I've never seen Cachaca in the liquor store, but then I've never looked, and if it's available in Ontario, it might just be limited to cities like Toronto. Peterpatch (Peterborough, as it is lovingly called) is a rather provincial city and you often can't find things in it that you can find in Toronto...but then you don't have to live in Toronto either. :raz:

ps. Don't often find guavas either and the cost might be prohibitive. Our daughter, who lives in Toronto, brought me a Dragon fruit last weekend ($2.00 in Chinatown) and I bought one once in Peterpatch ($5).

pps. Looked up Cachaca in the Ontario Liquor board products. Found 7, all from Brazil. Looked up only the top listed one. "Not available in Peterborough.:

Edited by Darienne, 17 July 2011 - 05:46 AM.

Darienne


learn, learn, learn...

Cheers & Chocolates

#6 Tri2Cook

Tri2Cook
  • participating member
  • 3,747 posts
  • Location:Ontario, Canada

Posted 17 July 2011 - 06:29 AM

I recommend going with the Leblon Cachaca. I checked the LCBO site, it is available in Peterborough. I did a great deal of question asking before I added a Cachaca to my cabinet and the overwhelming suggestion was the Leblon from the choices available through the LCBO. I bought it and a bottle of the Pitu (because it is available at my local store, I have to drive an hour to get the Leblon). I'll drive the hour from now on.
It's kinda like wrestling a gorilla... you don't stop when you're tired, you stop when the gorilla is tired.

#7 Panaderia Canadiense

Panaderia Canadiense
  • participating member
  • 2,074 posts
  • Location:Ambato, Ecuador

Posted 17 July 2011 - 06:50 AM

I use Cachaca 51, which is probably completely unavailable up north. I've also substituted the local original cane aguardiente Zhumir Paute (very much not available outside of Ecuador) when 51 is not on the shelves at my liquor store, and they're comparable. (Aguardiente being neat, slightly aged sugarcane alcohol - the precursor to the types of rum you're familiar with. Cachaca is much the same thing but slightly longer aged - properly done, both liquors should have a complex, almost floral nose and a kick like a burro.)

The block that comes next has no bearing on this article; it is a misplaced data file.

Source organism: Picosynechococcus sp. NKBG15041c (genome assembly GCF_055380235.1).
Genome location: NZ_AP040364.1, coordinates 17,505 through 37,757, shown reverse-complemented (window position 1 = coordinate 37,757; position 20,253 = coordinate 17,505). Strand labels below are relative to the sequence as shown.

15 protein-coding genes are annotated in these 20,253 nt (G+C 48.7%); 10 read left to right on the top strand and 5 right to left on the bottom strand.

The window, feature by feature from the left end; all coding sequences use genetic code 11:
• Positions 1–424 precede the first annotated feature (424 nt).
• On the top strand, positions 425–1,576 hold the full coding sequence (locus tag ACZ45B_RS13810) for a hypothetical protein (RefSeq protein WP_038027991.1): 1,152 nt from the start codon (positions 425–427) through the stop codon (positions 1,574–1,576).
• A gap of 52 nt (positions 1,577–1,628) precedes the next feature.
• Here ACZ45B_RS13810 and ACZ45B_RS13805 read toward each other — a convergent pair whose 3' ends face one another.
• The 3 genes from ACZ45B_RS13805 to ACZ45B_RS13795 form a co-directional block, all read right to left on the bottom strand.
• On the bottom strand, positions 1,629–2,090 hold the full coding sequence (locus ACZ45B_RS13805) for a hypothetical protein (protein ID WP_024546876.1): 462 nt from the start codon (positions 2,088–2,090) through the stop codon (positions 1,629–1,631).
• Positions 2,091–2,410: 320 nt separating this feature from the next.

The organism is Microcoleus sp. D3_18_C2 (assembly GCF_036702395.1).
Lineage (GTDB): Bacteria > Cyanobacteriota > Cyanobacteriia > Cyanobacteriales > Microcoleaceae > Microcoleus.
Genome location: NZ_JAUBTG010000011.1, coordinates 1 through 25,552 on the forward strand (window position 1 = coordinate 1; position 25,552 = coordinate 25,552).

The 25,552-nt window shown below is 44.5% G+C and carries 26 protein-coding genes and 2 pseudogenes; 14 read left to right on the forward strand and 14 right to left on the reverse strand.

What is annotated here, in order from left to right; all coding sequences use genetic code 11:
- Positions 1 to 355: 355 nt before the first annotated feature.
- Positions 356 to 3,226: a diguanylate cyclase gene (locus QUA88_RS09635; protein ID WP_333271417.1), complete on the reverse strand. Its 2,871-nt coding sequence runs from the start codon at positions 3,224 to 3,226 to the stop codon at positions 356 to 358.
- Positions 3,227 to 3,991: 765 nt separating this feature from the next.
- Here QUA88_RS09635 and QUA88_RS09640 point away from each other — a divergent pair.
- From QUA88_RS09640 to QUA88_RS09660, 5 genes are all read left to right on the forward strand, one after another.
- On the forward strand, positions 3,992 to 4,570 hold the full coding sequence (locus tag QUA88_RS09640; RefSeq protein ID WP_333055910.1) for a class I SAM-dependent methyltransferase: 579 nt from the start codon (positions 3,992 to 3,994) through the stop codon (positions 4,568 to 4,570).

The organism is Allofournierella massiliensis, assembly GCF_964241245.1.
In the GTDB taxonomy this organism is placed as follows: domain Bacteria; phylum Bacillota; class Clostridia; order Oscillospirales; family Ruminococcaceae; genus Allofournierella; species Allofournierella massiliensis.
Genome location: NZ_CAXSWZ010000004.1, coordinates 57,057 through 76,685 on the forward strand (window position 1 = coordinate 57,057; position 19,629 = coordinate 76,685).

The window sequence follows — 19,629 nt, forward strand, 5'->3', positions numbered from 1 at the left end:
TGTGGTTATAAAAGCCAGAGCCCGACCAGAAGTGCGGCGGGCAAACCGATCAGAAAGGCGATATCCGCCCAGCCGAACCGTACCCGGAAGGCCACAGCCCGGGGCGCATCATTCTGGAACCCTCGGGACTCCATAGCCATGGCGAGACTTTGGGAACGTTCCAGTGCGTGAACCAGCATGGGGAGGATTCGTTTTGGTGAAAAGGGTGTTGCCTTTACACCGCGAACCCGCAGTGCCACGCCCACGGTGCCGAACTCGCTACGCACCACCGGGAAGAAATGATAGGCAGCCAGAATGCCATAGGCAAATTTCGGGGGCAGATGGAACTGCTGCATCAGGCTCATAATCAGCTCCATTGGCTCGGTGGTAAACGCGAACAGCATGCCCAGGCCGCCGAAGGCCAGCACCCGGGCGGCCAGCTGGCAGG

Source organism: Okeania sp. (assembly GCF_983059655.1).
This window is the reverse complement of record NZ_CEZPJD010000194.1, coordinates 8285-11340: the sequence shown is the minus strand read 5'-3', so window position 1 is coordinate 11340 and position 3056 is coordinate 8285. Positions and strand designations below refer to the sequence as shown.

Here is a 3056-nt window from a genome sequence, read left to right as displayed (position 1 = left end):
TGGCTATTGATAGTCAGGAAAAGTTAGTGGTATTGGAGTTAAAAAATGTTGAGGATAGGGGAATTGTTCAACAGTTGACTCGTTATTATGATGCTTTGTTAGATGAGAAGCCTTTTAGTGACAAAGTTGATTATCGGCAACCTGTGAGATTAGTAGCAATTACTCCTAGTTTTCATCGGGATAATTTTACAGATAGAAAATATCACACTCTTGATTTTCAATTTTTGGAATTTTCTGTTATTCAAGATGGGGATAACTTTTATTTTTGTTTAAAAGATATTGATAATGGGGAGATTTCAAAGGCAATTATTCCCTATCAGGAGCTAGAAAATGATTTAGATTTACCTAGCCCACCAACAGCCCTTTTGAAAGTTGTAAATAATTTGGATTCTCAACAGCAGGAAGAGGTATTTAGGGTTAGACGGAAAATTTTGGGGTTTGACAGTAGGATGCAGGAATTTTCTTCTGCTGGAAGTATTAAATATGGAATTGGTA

I just checked the LCBO and I can't believe the prices they're asking for it! 51 is high-end original Cachaca and it's about $7.00 a bottle here. It also looks like they've only got the Colombian Aguardientes, which you should stay away from as they'r all highly flavoured with anise. Yugh.

--

Redirecting to Latin American sweets, I'll be trying to make the local honey-walnut nougat fairly soon, and I'll let y'all know how it goes. Certainly when we enter Colada Morada season (Darienne, I'm surprised you found it - did you find my recipe for it as well?) I'll post about that.
Elizabeth Campbell, baking 10,000 feet up at 1° South latitude.
My eG Food Blog (2011)My eG Foodblog (2012)

#8 Darienne

Darienne
  • participating member
  • 4,719 posts
  • Location:Rolling Hills of Cavan, Ontario

Posted 17 July 2011 - 07:28 AM

Found your recipe for Colada Morada on your blog but don't think it's going to happen here. Interesting tho...

As for Canadian prices for liquor...no one outside of Canada can believe them. I can't figure out how anyone could afford to be an alcoholic in this country.

Look forward to reading about your honey-walnut nougat event. My confectionery partner, Barbara, and I have made mostly Montelimar nougat from Greweling's Chocolates & Confections. Love it.

ps. We do have one large liquor store in Peterborough and shall buy a bottle of Leblon Cachaca post haste. Thanks, Tri2Cook.

Edited by Darienne, 17 July 2011 - 07:29 AM.

Darienne


learn, learn, learn...

Cheers & Chocolates